Day 3: COP21 Reflections on the Train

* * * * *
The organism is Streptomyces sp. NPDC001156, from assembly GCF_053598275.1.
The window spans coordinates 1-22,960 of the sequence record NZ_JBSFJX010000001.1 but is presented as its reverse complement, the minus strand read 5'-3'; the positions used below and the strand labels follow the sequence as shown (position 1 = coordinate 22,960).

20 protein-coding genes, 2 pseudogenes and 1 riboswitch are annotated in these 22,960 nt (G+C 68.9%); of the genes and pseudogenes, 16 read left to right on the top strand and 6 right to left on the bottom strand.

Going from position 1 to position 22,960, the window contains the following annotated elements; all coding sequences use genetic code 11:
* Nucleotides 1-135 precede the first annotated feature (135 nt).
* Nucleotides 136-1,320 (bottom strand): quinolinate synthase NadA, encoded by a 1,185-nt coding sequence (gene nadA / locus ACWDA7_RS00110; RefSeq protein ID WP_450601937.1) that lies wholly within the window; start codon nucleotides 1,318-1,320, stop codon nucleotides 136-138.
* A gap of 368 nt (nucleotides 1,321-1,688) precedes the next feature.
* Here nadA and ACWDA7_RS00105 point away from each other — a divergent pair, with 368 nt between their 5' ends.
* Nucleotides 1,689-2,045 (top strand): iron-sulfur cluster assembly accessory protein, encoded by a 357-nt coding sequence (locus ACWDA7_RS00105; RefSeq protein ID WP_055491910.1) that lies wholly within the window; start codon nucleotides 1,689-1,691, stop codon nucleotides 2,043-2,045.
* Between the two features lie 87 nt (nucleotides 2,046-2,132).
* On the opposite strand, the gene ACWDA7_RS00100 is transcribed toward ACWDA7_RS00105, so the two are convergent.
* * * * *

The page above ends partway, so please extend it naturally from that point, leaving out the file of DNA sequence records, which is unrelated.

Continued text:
Loss and damage. That’s what I’m hearing around here now. Will concerns about compensating developing nations for losses and damages from climate change break the momentum at COP21? Will developing nations band together and stand up to demand a little help from the few nations who got rich while causing most of this trouble? And just where is all the momentum headed, anyway? Does it need to be broken? This is a constant conflict in my head. So many people here are abuzz with talk of “it feels better than COP15” and “there WILL be an agreement,” but I can’t help but wonder if this is all just more talk. Would you really trust an addict and/or abuser who kept telling for twenty years that THIS is the year they will get off their (oil) addiction? It certainly doesn’t come easily, and no one wants to play the fool. That said, I’m not getting the impression that we have a lot of options here. And that seems a bit strange. There are 40k people here who care passionately about solving the climate challenge, but through this formalized UN process we have somehow boxes ourselves into this rut of words, words, more words, and some 80 thousand fingers crossed that these words will, this year, after 20 years and countless empty promises, finally set us on a course to solve the climate crisis. You’d think we would have come up with more options than “show up and hope for a good outcome.” At times like this I wish I could get into the back rooms where the nitty gritty negotiations are literally taking place. Surely they are discussing more than just one main option? I don’t want to sound too cynical but I have a funny feeling that Machiavelli would be rolling in his grave if he knew about all the hope we have placed in politicians setting their personal/national ambitions aside for the common good. But Machiavelli never had to stare down a threat as monumental and comprehensive as climate change. Maybe world leaders will respond well this time. I’ll be watching. 

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